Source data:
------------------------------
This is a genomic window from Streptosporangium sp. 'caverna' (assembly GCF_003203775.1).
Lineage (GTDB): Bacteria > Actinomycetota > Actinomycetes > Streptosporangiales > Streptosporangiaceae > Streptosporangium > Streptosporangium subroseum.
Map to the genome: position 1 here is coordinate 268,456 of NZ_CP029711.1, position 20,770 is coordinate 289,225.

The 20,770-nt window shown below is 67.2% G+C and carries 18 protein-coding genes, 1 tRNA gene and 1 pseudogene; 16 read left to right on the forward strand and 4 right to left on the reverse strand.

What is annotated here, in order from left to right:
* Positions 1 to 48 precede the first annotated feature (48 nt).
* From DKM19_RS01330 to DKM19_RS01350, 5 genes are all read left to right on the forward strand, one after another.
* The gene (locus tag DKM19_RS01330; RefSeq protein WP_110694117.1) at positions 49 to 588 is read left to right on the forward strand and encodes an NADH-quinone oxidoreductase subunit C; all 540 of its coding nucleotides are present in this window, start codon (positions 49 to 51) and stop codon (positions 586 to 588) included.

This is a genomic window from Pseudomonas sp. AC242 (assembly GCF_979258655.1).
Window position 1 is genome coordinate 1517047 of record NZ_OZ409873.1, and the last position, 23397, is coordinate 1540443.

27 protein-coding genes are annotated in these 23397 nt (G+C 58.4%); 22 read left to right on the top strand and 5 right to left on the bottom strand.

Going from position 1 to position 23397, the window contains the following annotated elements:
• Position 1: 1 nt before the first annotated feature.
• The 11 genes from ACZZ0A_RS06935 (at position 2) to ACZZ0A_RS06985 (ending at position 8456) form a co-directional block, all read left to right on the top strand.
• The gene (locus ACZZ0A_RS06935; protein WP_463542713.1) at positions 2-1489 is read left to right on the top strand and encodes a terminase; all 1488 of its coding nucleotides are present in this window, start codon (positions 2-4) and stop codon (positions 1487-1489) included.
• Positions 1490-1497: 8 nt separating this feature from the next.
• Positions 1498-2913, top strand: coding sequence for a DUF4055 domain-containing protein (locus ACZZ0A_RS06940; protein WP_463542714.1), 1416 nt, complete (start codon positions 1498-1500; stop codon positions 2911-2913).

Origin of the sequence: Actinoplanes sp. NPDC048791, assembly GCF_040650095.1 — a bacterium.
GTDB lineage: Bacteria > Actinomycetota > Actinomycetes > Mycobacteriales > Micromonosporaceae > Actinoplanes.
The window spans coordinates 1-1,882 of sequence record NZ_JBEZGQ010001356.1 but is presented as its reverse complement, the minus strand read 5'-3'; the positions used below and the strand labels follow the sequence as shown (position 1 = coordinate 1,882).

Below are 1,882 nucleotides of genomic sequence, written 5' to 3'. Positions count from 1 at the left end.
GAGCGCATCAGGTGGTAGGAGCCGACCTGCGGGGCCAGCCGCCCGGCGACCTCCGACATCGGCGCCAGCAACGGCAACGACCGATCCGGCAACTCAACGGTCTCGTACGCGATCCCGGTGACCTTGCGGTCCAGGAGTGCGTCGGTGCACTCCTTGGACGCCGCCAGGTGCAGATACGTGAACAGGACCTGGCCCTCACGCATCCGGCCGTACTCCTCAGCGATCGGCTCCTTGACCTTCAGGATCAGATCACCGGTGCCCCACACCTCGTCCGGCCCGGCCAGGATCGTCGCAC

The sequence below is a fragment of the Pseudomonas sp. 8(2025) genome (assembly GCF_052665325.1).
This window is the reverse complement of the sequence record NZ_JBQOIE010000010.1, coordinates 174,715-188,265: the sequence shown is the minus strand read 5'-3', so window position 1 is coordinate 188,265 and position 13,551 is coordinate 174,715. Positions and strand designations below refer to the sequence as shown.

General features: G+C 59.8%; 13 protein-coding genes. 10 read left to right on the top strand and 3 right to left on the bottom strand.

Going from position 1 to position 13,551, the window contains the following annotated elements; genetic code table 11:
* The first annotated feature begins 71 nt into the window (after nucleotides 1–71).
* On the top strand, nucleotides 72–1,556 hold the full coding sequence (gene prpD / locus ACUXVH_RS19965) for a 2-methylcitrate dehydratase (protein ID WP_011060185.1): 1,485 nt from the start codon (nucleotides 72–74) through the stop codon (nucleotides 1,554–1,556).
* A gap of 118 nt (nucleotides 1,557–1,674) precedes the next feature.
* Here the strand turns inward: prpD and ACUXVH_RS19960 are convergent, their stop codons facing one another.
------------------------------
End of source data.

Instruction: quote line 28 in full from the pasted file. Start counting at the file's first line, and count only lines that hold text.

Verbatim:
* On the top strand, nucleotides 72–1,556 hold the full coding sequence (gene prpD / locus ACUXVH_RS19965) for a 2-methylcitrate dehydratase (protein ID WP_011060185.1): 1,485 nt from the start codon (nucleotides 72–74) through the stop codon (nucleotides 1,554–1,556).